NORMAN — Pulitzer Prize winning author and historian David McCullough said much can be learned from President Harry Truman’s character, courage, common sense and the ability to not let an ego get in the way of governing.
“He had the courage and the conviction to stand up for what he thought was right, no matter what,” McCullough told a dinner audience Monday night inside the Oklahoma Memorial Union.
Truman, he said, was judged mostly on the surface. No college degree. No political pedigree. It was his high school teachers in English and history that instilled in Truman his commitment to learning.
McCullough’s talk was the capstone on the University of Oklahoma’s second Teach-In. This year’s day-long event featured seven lectures and panel discussions on the Great Depression and World War II.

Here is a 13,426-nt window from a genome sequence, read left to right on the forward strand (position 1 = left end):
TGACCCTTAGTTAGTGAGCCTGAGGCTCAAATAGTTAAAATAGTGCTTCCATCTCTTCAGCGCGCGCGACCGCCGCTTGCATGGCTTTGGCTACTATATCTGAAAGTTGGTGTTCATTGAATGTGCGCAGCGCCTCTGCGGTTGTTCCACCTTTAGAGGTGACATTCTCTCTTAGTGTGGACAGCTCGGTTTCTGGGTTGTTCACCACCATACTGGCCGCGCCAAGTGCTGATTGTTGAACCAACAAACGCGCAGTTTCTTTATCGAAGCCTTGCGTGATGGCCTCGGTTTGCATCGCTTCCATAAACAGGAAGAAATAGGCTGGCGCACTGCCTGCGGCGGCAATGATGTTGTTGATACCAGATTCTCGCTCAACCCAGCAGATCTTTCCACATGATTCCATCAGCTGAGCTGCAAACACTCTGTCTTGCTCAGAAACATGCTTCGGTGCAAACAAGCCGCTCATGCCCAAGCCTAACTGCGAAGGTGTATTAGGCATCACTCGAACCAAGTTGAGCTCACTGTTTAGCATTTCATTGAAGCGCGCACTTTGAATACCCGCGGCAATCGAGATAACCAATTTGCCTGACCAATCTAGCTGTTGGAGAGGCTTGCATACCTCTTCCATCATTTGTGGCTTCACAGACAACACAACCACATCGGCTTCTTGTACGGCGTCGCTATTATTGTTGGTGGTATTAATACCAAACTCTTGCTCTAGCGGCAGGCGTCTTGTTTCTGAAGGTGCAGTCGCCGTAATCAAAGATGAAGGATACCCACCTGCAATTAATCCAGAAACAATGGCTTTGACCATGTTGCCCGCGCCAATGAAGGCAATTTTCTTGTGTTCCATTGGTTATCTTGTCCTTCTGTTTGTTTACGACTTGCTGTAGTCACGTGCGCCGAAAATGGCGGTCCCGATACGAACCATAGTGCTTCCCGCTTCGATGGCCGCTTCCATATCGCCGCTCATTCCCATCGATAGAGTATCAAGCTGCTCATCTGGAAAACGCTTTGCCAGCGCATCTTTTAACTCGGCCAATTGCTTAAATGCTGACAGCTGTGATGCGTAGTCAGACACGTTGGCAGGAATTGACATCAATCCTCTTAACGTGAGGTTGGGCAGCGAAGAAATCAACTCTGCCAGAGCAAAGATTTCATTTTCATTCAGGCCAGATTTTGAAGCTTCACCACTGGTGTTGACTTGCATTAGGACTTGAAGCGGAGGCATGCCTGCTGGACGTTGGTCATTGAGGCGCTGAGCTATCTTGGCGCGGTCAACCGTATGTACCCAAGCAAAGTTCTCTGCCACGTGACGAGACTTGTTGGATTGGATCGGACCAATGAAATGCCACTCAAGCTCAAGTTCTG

OU President David L. Boren said the evening dinner speech was the largest audience at a dinner in the university’s history. The 2014 theme will be the Civil War, Boren announced.
McCullough, a two-time Pulitzer Prize recipient for his books “Truman” and “John Adams,” said Truman’s preserved letters and speeches were great material for the book.
“There was no ambiguity and he never tried to be like anyone else,” he said.
McCullough said he studied Truman’s early business and political troubles.
“Take a look at how they handled failure in their life, because if you’re going to be president, you’re going to have failure.”
He expressed concern that young people today are not learning about Truman or that period in the nation’s history.
“Don’t assume that these wonderful young Americans know history,” he said.
At lunch, Pulitzer prize winner David Kennedy delivered a noon address analyzing the key elements of American WWII strategy in an address titled “A Tale of Three Cities: How the U.S. Won World War II.”